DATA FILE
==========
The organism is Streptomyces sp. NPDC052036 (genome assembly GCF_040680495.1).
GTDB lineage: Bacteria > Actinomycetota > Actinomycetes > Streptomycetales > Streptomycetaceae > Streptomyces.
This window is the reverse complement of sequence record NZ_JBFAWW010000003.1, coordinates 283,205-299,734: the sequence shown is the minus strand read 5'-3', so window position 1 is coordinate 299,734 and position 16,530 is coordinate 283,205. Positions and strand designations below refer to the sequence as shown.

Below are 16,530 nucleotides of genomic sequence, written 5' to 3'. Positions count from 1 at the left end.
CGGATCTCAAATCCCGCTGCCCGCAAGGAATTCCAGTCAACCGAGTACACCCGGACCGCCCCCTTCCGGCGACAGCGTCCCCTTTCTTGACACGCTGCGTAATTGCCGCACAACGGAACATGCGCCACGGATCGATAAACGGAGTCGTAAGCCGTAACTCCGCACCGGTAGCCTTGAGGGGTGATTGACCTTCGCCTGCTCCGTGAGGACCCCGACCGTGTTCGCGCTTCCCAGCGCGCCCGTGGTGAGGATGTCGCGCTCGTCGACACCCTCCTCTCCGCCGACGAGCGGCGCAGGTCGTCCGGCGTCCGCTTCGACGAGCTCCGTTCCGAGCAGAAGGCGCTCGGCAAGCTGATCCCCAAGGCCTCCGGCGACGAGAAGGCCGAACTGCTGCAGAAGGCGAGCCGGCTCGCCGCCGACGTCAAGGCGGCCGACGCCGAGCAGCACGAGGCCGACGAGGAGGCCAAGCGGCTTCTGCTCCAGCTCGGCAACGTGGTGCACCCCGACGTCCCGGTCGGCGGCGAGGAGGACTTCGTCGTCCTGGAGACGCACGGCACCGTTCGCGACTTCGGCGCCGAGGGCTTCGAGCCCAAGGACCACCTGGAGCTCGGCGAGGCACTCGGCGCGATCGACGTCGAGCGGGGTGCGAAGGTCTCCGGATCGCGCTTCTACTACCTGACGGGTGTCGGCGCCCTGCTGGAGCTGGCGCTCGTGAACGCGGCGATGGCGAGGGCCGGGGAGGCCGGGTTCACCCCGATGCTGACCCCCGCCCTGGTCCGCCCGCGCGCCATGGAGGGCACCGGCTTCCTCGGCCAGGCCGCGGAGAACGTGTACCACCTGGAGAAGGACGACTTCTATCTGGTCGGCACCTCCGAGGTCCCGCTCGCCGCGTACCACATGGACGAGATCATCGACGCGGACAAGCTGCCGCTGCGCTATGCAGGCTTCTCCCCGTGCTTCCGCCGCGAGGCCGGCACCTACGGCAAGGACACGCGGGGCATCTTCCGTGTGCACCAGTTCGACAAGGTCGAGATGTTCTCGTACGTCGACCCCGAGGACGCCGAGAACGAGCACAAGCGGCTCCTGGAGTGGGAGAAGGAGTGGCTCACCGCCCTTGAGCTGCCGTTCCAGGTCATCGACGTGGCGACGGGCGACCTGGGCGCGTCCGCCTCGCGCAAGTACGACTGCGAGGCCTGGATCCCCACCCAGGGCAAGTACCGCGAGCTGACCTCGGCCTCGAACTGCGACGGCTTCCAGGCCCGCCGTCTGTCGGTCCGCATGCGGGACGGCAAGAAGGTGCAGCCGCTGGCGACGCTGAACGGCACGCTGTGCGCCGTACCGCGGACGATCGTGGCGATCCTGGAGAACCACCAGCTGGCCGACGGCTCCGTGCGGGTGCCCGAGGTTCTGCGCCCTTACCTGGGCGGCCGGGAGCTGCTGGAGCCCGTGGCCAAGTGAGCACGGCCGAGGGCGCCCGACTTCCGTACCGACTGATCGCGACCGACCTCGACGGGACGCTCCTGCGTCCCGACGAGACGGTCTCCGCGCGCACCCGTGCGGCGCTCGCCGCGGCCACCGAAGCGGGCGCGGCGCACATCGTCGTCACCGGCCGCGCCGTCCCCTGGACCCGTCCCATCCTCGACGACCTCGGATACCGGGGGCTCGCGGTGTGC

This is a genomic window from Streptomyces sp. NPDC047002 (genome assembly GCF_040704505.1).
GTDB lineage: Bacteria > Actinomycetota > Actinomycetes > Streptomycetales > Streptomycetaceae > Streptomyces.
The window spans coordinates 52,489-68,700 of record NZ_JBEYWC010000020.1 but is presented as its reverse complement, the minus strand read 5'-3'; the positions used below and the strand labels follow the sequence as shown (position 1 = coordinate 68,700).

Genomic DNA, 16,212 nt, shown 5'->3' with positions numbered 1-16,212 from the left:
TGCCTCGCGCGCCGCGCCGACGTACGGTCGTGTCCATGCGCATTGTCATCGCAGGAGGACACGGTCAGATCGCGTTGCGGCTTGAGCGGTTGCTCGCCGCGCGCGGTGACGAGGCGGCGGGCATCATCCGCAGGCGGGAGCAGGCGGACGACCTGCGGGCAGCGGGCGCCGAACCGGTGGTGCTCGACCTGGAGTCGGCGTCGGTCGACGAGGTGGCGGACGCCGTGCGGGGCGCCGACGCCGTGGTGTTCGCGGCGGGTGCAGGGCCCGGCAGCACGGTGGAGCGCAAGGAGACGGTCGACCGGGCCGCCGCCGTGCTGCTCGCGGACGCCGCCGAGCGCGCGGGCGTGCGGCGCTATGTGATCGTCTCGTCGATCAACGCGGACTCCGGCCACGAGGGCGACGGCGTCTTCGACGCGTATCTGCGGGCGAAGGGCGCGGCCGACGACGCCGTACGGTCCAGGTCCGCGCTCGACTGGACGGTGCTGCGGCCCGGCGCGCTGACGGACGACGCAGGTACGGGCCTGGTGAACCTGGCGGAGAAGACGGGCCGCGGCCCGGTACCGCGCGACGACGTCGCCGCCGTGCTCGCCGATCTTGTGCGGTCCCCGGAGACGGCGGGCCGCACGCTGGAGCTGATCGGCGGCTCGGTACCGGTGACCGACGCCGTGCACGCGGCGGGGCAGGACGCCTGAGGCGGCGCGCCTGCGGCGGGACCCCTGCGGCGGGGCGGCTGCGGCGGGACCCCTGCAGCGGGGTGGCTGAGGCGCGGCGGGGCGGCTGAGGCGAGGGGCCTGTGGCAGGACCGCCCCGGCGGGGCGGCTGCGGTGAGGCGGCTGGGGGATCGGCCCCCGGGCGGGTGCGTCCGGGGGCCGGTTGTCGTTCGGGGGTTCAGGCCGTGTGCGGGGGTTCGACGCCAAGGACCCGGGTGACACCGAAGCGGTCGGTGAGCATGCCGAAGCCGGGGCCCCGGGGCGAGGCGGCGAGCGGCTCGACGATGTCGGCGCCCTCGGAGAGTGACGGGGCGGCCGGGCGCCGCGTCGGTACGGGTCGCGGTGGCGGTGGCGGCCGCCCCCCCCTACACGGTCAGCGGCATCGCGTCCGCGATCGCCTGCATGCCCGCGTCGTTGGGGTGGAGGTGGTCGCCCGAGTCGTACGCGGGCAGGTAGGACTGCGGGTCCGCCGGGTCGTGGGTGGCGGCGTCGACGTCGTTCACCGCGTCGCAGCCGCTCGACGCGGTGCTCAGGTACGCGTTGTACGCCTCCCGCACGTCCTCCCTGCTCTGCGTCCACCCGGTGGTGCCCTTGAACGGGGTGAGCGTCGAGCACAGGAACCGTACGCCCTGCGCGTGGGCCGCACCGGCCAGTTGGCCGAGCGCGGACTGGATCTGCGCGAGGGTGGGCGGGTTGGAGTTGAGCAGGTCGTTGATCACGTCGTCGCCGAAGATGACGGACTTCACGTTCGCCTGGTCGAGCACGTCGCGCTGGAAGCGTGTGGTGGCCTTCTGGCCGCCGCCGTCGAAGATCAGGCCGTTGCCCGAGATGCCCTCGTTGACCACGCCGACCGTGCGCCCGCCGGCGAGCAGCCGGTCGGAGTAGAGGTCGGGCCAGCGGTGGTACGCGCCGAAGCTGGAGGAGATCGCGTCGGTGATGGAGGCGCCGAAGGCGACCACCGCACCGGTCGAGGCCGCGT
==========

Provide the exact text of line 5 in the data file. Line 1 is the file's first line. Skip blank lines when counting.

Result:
CGGATCTCAAATCCCGCTGCCCGCAAGGAATTCCAGTCAACCGAGTACACCCGGACCGCCCCCTTCCGGCGACAGCGTCCCCTTTCTTGACACGCTGCGTAATTGCCGCACAACGGAACATGCGCCACGGATCGATAAACGGAGTCGTAAGCCGTAACTCCGCACCGGTAGCCTTGAGGGGTGATTGACCTTCGCCTGCTCCGTGAGGACCCCGACCGTGTTCGCGCTTCCCAGCGCGCCCGTGGTGAGGATGTCGCGCTCGTCGACACCCTCCTCTCCGCCGACGAGCGGCGCAGGTCGTCCGGCGTCCGCTTCGACGAGCTCCGTTCCGAGCAGAAGGCGCTCGGCAAGCTGATCCCCAAGGCCTCCGGCGACGAGAAGGCCGAACTGCTGCAGAAGGCGAGCCGGCTCGCCGCCGACGTCAAGGCGGCCGACGCCGAGCAGCACGAGGCCGACGAGGAGGCCAAGCGGCTTCTGCTCCAGCTCGGCAACGTGGTGCACCCCGACGTCCCGGTCGGCGGCGAGGAGGACTTCGTCGTCCTGGAGACGCACGGCACCGTTCGCGACTTCGGCGCCGAGGGCTTCGAGCCCAAGGACCACCTGGAGCTCGGCGAGGCACTCGGCGCGATCGACGTCGAGCGGGGTGCGAAGGTCTCCGGATCGCGCTTCTACTACCTGACGGGTGTCGGCGCCCTGCTGGAGCTGGCGCTCGTGAACGCGGCGATGGCGAGGGCCGGGGAGGCCGGGTTCACCCCGATGCTGACCCCCGCCCTGGTCCGCCCGCGCGCCATGGAGGGCACCGGCTTCCTCGGCCAGGCCGCGGAGAACGTGTACCACCTGGAGAAGGACGACTTCTATCTGGTCGGCACCTCCGAGGTCCCGCTCGCCGCGTACCACATGGACGAGATCATCGACGCGGACAAGCTGCCGCTGCGCTATGCAGGCTTCTCCCCGTGCTTCCGCCGCGAGGCCGGCACCTACGGCAAGGACACGCGGGGCATCTTCCGTGTGCACCAGTTCGACAAGGTCGAGATGTTCTCGTACGTCGACCCCGAGGACGCCGAGAACGAGCACAAGCGGCTCCTGGAGTGGGAGAAGGAGTGGCTCACCGCCCTTGAGCTGCCGTTCCAGGTCATCGACGTGGCGACGGGCGACCTGGGCGCGTCCGCCTCGCGCAAGTACGACTGCGAGGCCTGGATCCCCACCCAGGGCAAGTACCGCGAGCTGACCTCGGCCTCGAACTGCGACGGCTTCCAGGCCCGCCGTCTGTCGGTCCGCATGCGGGACGGCAAGAAGGTGCAGCCGCTGGCGACGCTGAACGGCACGCTGTGCGCCGTACCGCGGACGATCGTGGCGATCCTGGAGAACCACCAGCTGGCCGACGGCTCCGTGCGGGTGCCCGAGGTTCTGCGCCCTTACCTGGGCGGCCGGGAGCTGCTGGAGCCCGTGGCCAAGTGAGCACGGCCGAGGGCGCCCGACTTCCGTACCGACTGATCGCGACCGACCTCGACGGGACGCTCCTGCGTCCCGACGAGACGGTCTCCGCGCGCACCCGTGCGGCGCTCGCCGCGGCCACCGAAGCGGGCGCGGCGCACATCGTCGTCACCGGCCGCGCCGTCCCCTGGACCCGTCCCATCCTCGACGACCTCGGATACCGGGGGCTCGCGGTGTGC